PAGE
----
But the thought kept gnawing at Ghosh. He had last visited India when he was 3—most of his immediate family was in the US or UK. There were some stories and memories he wanted to deal with. It was also a chance to help connect their children to their heritage.
After the “no way we can, no way we can’t” phase, they sought multiple opinions and waited for some to say, “Are you crazy?” Nobody did; in fact, everyone seemed to believe it made complete sense. The decision seemed to be making itself.
Now, Susan is amazed at the local culture, Grace is happy in grade 8 at the American School of Bombay. The family, including Ghosh’s mother, is settled in Bandra, chosen because it’s closer to Grace’s school—his office is some distance away, in Lower Parel.
“There have been challenging times,” he says thoughtfully. “For instance, when we first visited this park with the boot (Kamala Nehru Park), Susan was taking pictures of the boot (a large shoe-shaped structure). She was wearing a long dress and she noticed that people were taking pictures of her! ‘Is this how you feel like in America all the time?’ she asked me. Now, this place has exceeded her expectations.”
Professionally, he says, he had an advantage because (former chief executive officer) Avani Davda and her team did an “unbelievable job of sharing that culture, those values” with employees. The difficulty, for him, was the 10-7 timing.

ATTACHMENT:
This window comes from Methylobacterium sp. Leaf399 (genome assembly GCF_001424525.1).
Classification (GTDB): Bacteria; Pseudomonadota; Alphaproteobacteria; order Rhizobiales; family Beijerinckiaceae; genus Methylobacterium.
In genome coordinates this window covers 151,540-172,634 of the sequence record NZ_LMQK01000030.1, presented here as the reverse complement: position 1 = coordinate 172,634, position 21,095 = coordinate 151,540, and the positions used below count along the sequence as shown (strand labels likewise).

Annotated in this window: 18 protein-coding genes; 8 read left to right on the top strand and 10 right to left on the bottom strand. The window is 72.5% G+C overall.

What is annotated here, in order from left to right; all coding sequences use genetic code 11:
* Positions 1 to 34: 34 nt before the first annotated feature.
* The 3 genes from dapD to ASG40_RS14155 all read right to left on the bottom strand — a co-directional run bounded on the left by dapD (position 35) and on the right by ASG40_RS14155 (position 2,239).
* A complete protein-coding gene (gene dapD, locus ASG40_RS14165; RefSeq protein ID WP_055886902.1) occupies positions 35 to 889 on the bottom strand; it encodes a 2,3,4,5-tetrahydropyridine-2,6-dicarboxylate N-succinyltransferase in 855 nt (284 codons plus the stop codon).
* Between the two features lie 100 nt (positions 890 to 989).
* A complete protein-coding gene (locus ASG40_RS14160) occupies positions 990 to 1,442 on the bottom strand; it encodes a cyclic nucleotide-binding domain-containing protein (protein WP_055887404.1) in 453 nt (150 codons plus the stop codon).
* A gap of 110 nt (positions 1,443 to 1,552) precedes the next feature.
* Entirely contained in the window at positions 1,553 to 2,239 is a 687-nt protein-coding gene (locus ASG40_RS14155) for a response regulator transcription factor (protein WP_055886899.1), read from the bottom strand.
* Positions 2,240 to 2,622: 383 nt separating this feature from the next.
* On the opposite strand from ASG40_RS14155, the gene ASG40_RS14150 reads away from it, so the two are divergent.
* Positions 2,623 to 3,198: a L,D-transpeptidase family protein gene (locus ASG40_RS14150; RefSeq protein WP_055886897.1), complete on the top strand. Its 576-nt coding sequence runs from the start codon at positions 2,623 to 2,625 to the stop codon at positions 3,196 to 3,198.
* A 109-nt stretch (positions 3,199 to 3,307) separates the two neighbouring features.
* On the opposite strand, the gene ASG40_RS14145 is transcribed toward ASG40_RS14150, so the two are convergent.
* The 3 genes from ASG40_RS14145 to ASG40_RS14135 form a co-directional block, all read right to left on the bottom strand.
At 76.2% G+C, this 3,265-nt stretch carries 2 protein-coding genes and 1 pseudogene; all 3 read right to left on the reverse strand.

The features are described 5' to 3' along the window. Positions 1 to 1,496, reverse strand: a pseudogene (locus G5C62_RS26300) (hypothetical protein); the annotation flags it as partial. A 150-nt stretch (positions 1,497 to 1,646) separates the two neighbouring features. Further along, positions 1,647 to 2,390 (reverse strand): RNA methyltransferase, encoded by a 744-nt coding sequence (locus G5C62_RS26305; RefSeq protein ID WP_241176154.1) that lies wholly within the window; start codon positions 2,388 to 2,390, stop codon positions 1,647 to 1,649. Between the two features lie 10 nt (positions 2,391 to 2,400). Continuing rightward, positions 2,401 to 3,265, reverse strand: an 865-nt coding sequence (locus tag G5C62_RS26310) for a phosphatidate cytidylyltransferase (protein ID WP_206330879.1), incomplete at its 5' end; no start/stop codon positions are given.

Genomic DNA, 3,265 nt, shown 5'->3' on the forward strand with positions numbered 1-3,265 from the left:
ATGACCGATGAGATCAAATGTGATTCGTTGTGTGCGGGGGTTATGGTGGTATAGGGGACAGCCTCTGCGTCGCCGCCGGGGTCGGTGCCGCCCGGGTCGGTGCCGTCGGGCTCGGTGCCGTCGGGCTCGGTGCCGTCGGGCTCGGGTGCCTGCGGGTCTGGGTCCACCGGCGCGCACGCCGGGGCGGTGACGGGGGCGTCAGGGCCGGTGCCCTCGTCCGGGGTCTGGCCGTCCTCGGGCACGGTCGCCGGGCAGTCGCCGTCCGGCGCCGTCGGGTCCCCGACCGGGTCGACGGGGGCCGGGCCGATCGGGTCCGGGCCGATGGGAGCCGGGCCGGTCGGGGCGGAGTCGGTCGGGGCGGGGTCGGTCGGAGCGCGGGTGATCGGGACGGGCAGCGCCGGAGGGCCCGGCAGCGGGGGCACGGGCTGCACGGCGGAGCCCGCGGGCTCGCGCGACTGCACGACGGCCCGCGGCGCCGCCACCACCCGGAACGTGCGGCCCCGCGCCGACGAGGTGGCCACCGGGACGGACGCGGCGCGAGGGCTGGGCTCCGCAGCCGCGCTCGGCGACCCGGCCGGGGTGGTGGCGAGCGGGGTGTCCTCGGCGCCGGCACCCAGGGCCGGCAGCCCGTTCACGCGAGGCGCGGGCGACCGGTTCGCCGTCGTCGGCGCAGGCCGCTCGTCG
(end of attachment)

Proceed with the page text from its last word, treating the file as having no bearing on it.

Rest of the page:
In the US, activity peaks at Starbucks between 7-9am, and they used to start early to catch that peak. Adjusting to 10am as the starting point was strange. “I would land up at 8.30 (am) and it’s (like) a ghost town. I am done at 6 (pm), I am walking out and people are still working; that was the hardest.”
With 37 outlets in Mumbai alone, Starbucks is now becoming visible in every neighbourhood.
Its formula of cheery staff, aesthetically designed outlets, loyalty points for customers and a relatively wide choice of food fits into what Ghosh calls Starbucks’ culture and ethos.